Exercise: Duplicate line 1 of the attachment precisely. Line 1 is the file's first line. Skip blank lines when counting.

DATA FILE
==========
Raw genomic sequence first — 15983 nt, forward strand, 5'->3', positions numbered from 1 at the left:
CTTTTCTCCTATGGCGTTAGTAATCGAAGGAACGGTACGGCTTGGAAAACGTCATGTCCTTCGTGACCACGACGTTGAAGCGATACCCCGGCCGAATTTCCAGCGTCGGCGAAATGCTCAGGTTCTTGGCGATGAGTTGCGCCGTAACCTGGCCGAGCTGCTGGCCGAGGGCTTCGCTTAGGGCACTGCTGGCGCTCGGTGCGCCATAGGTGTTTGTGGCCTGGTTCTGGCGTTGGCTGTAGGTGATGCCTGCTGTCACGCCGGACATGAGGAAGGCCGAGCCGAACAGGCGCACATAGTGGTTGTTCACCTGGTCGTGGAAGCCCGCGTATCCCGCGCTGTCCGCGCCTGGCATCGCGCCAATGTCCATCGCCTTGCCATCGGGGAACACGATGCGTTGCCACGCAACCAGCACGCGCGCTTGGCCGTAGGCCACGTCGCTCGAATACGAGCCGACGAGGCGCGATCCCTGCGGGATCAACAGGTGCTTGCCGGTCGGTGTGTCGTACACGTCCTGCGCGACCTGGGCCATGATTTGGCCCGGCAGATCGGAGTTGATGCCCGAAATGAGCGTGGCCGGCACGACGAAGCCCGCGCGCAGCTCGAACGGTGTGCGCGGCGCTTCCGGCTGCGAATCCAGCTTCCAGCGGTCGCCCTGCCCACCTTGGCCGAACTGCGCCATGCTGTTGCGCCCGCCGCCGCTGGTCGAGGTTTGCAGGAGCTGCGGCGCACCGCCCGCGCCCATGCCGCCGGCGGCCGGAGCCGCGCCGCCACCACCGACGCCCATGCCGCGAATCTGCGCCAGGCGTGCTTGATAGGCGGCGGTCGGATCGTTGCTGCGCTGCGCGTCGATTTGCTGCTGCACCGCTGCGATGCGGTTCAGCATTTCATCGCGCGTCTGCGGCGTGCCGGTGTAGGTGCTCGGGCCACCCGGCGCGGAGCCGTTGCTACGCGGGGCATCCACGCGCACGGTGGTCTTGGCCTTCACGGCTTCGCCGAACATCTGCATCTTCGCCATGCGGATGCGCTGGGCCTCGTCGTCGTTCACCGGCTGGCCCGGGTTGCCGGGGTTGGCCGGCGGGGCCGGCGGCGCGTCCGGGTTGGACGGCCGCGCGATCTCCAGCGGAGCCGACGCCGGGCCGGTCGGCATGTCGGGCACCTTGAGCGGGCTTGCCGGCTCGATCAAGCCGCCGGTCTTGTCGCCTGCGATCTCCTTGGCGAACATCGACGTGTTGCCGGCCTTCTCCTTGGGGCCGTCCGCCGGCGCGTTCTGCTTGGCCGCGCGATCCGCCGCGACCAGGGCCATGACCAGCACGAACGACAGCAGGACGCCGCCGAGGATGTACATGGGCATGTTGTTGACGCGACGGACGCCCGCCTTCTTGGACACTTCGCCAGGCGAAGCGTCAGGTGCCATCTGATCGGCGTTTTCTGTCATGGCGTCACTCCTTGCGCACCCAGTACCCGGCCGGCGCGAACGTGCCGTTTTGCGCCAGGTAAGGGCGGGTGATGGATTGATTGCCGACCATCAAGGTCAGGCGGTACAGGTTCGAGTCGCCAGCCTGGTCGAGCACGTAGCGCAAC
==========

Raw genomic sequence first — 15983 nt, forward strand, 5'->3', positions numbered from 1 at the left: